The stories are soaring this week about the strongest natural hitter in baseball history this side of Mickey Mantle, a man who hit home runs out of stadiums back when power hitters were born and not made.
They say Harmon Killebrew got his strength from hoisting 10-gallon milk cans at the family farm in Payette, Idaho, not unlike wrestler Rulon Gardner, only Killebrew didn't take his strength to the Olympics, he took it to the big leagues, where they cast one look at what he did to baseballs and in spite of the fact he called everyone "sir" and had the habit of complimenting umpires on a good call, gave him his nickname "Killer."
During a 22-year career that included 573 home runs — good for 11th on the all-time list and sixth if you throw out the drug cheats — Killebrew, who died from cancer this week at age 74, was the first player to hit a baseball over the roof of Tiger Stadium in Detroit; he hit the longest home run ever at Baltimore Memorial Stadium, 471 feet; and at his home park in Minneapolis, he once launched a ball out of Metropolitan Stadium that measured 520 feet. When they tore down the stadium and built the Mall of America, they left the seat it landed in to forever mark the spot.
The Washington Senators, who later became the Minnesota Twins, found out about Killebrew, so the story goes, from Herman Welker, then a U.S. senator from Idaho who was friends with the owner of the Senators, Clark Griffith, and kept pestering him about taking a look at this farm kid who lived in a small town north of Boise.
Griffith finally relented and sent a scout named Ossie Bluege all the way to western Idaho. Bluege settled in to watch the 17-year-old play for the Payette Packers, a semipro team Killebrew had joined after high school only because the people running the local American Legion league wouldn't let him play with the other teenagers because he hit the ball so hard they were afraid he might kill a third baseman.
Bruege watched Killebrew hit a couple of shots to right field and then, with his mouth agape, watched as he belted one over the left-field fence into a sugar-beet field. The next morning the scout went to the ballpark, started at home plate and kept walking toward where the ball landed. When he got to 435 feet he called Mr. Griffith and uttered three words: "Sign this kid."
Vernon Law, another Idaho boy who beat the odds to play in the big leagues, enjoyed recalling that story this week. Law, from Meridian, a town just west of Boise and not far from Payette, was six years older than Killebrew and was the first Idahoan Herman Welker helped get to the majors.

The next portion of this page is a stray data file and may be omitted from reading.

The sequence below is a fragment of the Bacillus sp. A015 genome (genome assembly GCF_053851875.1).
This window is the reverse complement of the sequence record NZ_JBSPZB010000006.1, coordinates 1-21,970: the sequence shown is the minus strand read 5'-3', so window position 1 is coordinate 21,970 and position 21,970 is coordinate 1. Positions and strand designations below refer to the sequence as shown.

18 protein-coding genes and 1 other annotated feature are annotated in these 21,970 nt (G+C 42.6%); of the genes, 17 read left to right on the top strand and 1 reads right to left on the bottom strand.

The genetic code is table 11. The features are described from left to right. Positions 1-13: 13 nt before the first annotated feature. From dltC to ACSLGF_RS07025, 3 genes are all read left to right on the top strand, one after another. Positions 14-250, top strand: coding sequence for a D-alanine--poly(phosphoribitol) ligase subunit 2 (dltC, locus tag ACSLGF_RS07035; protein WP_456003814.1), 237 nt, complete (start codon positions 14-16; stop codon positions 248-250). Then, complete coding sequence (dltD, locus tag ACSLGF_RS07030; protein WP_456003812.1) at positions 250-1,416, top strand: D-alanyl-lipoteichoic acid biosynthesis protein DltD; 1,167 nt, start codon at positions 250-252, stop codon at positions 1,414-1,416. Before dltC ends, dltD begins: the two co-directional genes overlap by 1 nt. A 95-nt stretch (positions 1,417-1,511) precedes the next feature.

"Herman Welker was kind of a bird dog and he got both of us to the big leagues," said Law, 81, from his home in Provo.
Law was a pitcher who developed his strong arm, as he puts it, "throwing rocks at stuff." Welker tipped off friends of his at the Pittsburgh Pirates, who in turn signed Law, a future Cy Young Award winner and a pivotal part of the 1960 Pirates team that won the World Series.
Law had more suitors than Killebrew, as no less than eight teams joined the Pirates in vying for his services. The clincher came, he remembers, when the Pirates brought in the heavy artillery. One of the investors in the franchise was Bing Crosby, and they got the singer to call the Law home in Meridian. When Vernon's mother picked up the phone and Bing Crosby was on the other end, the deal was done.
Their careers overlapped, but because they were in different leagues, Law only pitched to Killebrew once, in spring training. "I managed to get him out, he hit a popup that went about a country-mile high," Law remembered.
The two Idaho boys became close friends in "retirement," signing cards alongside each other, attending banquets, playing golf. Both Mormons, they wound up sending their sons to play baseball for BYU.
"He was a very good friend of mine. We always stayed in touch," said Law, whose last letter to Killebrew was two days before Killebrew died. "They called him Killer because of the way he hit the ball. but really he was just a gentlemen, really a wonderful guy. He had kind of a soft side, he wasn't overbearing like so many of the Hall of Famers can be. He would always know the names of the groundskeepers at the ballpark, the ushers and so forth. He didn't put on airs, he was just well-liked by everybody."
Lee Benson's About Utah column runs Monday and Friday. Email: email@example.com.
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